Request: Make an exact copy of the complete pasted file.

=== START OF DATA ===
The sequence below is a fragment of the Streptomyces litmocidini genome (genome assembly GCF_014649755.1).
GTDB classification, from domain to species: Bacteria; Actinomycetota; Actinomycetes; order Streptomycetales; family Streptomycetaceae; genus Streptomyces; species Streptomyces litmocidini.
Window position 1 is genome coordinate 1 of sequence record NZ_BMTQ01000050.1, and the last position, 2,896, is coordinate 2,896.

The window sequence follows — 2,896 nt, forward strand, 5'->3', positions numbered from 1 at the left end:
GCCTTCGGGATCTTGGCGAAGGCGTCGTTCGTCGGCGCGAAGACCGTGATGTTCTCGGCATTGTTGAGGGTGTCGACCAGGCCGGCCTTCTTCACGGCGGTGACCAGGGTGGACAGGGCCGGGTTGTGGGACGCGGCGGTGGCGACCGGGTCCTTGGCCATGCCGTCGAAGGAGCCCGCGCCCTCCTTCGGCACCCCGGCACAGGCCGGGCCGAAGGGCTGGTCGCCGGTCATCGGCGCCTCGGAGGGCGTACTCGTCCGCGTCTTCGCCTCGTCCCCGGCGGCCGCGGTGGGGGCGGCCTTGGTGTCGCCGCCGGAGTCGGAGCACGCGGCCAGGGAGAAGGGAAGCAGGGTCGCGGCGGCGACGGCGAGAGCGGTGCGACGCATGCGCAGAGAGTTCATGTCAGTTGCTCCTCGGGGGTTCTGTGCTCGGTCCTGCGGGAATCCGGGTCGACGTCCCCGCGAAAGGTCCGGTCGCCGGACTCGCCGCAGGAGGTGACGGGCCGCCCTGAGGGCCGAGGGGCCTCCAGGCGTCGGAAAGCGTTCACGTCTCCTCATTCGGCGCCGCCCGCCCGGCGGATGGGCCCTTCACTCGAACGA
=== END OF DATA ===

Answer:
The sequence below is a fragment of the Streptomyces litmocidini genome (genome assembly GCF_014649755.1).
GTDB classification, from domain to species: Bacteria; Actinomycetota; Actinomycetes; order Streptomycetales; family Streptomycetaceae; genus Streptomyces; species Streptomyces litmocidini.
Window position 1 is genome coordinate 1 of sequence record NZ_BMTQ01000050.1, and the last position, 2,896, is coordinate 2,896.

The window sequence follows — 2,896 nt, forward strand, 5'->3', positions numbered from 1 at the left end:
GCCTTCGGGATCTTGGCGAAGGCGTCGTTCGTCGGCGCGAAGACCGTGATGTTCTCGGCATTGTTGAGGGTGTCGACCAGGCCGGCCTTCTTCACGGCGGTGACCAGGGTGGACAGGGCCGGGTTGTGGGACGCGGCGGTGGCGACCGGGTCCTTGGCCATGCCGTCGAAGGAGCCCGCGCCCTCCTTCGGCACCCCGGCACAGGCCGGGCCGAAGGGCTGGTCGCCGGTCATCGGCGCCTCGGAGGGCGTACTCGTCCGCGTCTTCGCCTCGTCCCCGGCGGCCGCGGTGGGGGCGGCCTTGGTGTCGCCGCCGGAGTCGGAGCACGCGGCCAGGGAGAAGGGAAGCAGGGTCGCGGCGGCGACGGCGAGAGCGGTGCGACGCATGCGCAGAGAGTTCATGTCAGTTGCTCCTCGGGGGTTCTGTGCTCGGTCCTGCGGGAATCCGGGTCGACGTCCCCGCGAAAGGTCCGGTCGCCGGACTCGCCGCAGGAGGTGACGGGCCGCCCTGAGGGCCGAGGGGCCTCCAGGCGTCGGAAAGCGTTCACGTCTCCTCATTCGGCGCCGCCCGCCCGGCGGATGGGCCCTTCACTCGAACGA